Oh and don’t get me started on those who don’t read the content before making uneducated comments!
IF YOU ARE A FAN OR OWN A FAN ACCOUNT…
Here is some advice for those newbie fans/fan accounts:
- Pick and choose what you are going to follow (Facebook groups, Instagram etc.) Unfollow later if necessary. Your mental health comes first.
- Enjoy what you are doing. Remember why you follow/run these accounts.
- Remember some people can be very cruel, in any fandom.
- Be polite. Kill them with kindness if someone is being horrible to you. Or do what I do if I’m really not feeling up to conversing with someone being mean… Delete and block.
- You don’t have to respond to everybody. You can restrict, mute and block accounts. Believe me it helps.
- Expect to be publicly called out for making a mistake.
- In turn, don’t call people out publicly about a mistake or try to belittle their knowledge. It’s embarrassing for them and not very nice. Send a polite, private message. However, if there’s no response and they are at risk of hurting a wider audience somehow, then call them out.
- If something is upsetting you, contact that person directly and politely tell them.
- Try and post good quality photos with some information. No one likes a blurry/pixelated photo!
- Take criticism. You may get a message or something informing you that some information you published is wrong or an image has been photoshopped. Be nice about it. Say you’re sorry and take the post down or edit the caption.
- Do lots of research. You’re going to need to know your stuff if you don’t want some of the above points to happen.
- Be careful of who you’re chatting to. Luckily for me I’ve met some wonderful people but not everyone is friendly. In fact, there are a lot of weirdos out there.
- Don’t steal posts from other Marilyn/Old Hollywood accounts. If you do repost someone’s content, be sure to tag the original poster. Find picture websites and news articles for images.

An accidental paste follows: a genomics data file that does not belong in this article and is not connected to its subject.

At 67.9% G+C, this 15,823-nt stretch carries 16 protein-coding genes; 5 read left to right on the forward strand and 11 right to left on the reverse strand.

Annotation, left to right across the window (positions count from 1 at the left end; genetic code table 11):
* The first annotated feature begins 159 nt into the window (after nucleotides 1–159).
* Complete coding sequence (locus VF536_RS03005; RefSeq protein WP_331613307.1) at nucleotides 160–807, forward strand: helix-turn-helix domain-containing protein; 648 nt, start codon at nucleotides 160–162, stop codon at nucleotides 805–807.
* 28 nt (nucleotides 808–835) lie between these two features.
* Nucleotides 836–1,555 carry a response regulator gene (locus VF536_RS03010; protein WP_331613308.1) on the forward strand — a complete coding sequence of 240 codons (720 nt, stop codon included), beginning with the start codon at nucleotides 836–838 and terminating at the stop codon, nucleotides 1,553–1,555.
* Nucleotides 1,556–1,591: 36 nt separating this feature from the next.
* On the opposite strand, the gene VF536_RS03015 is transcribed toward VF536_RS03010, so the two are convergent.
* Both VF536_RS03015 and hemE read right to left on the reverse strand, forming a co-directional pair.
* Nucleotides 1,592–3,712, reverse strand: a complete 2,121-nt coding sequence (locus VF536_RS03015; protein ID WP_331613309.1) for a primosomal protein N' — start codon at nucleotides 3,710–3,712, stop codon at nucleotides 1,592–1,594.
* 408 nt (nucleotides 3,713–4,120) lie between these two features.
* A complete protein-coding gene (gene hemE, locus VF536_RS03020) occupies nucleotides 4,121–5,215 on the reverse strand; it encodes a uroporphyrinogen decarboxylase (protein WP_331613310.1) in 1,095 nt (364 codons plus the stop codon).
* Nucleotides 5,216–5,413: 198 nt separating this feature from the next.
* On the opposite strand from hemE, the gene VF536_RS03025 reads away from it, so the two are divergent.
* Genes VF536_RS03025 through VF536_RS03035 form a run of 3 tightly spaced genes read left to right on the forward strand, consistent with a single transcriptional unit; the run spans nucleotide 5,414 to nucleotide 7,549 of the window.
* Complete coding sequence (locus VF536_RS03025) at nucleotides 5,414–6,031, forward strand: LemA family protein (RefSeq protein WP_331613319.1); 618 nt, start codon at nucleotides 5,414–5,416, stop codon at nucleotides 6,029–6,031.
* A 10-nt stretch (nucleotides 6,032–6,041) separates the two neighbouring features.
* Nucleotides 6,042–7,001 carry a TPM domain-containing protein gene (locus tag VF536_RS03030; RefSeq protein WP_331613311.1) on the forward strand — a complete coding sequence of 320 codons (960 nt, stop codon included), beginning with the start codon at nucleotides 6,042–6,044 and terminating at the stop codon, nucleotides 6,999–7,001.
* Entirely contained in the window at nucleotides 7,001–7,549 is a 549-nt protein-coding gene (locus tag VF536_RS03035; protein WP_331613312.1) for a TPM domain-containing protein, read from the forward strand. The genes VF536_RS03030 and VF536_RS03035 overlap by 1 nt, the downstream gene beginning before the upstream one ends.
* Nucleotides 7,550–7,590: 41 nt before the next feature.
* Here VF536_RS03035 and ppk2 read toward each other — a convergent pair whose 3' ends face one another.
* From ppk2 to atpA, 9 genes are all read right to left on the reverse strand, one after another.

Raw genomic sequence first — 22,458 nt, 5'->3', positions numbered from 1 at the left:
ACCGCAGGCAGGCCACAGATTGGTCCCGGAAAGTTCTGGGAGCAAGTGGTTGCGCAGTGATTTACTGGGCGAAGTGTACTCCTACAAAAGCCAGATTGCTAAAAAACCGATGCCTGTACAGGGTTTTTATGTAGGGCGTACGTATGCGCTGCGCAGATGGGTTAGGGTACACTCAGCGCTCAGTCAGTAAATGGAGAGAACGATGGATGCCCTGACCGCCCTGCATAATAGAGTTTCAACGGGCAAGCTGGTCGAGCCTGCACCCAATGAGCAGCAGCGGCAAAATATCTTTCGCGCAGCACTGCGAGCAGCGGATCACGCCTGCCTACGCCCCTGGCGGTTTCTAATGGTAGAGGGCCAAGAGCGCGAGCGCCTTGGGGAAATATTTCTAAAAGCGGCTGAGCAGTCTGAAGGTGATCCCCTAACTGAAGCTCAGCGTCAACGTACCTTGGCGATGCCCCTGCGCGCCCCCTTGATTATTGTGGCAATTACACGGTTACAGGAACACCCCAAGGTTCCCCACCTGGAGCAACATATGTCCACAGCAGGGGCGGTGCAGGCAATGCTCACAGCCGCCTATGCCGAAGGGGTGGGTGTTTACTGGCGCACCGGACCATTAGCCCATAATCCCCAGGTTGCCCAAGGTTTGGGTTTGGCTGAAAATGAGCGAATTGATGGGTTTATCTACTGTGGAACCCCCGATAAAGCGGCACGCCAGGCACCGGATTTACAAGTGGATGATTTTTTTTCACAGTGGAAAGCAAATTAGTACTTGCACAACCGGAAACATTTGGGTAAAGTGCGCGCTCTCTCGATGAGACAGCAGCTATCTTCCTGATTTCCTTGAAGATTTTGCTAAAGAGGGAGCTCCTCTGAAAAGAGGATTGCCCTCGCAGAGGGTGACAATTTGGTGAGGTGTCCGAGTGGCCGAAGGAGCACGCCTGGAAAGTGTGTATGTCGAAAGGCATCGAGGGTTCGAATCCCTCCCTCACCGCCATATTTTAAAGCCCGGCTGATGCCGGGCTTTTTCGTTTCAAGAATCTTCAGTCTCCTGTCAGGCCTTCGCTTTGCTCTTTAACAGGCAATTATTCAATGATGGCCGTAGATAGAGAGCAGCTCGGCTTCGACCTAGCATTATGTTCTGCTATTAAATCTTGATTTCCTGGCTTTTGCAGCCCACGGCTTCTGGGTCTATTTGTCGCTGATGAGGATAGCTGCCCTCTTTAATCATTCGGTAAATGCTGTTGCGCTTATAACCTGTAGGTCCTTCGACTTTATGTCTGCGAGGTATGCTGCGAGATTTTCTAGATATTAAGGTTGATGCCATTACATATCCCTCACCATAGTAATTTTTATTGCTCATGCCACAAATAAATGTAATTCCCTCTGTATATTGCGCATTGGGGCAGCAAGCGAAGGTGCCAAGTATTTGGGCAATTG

- Don’t Photoshop or use Remini. Edit in terms of colour tones and lighting but don’t change Marilyn’s image or try to upscale the images. It doesn’t work well, and many other fans hate it. I tried it myself for a while and stopped soon because of how fake the pictures look.
- Don’t join lots of Facebook Groups as you can become bombarded by opinions and articles that may not suit you. I have had to leave all Facebook groups for the sake of my mental health.
- Don’t expect credit for all the effort you put in. Honestly, my husband put up a photo of a dog wearing a blonde wig and a dress on a page as an experiment, and it got more “likes” than an article I spent hours writing.
- DO NOT post images of Marilyn after her death. It is disrespectful and can be incredibly upsetting to fans (and non-fans even).
- If you have something mean to say, keep it to yourself. Don’t be an ass.
- Try not to get too personal. Sorry but people don’t come to a Marilyn Monroe fan account to find out about your personal life. That is what a personal account is for…
- If you’re going to try to be a lookalike expect the worst of humanity to come out. People are brutal to Marilyn impersonators when really, they should keep their mouths shut.
- Don’t expect loads of followers. There are a tonne of Marilyn accounts out there that have been around for about 10 years so expect to behind for a while.
- On that note… Don’t buy followers. It’s pointless and does absolutely nothing to your account.
- Think of why you created the account. What do you want to get out of it?
- Remember we are all human!
As a whole, I love being a part of the Marilyn Monroe community but only since learning all the above. I have learnt that just because someone else may be popular, you don’t have to agree with everything they say or do. It’s important to stand your ground and keep toxic situations at arm’s length. It will take time but it’s a must to work out how far you want to take your involvement.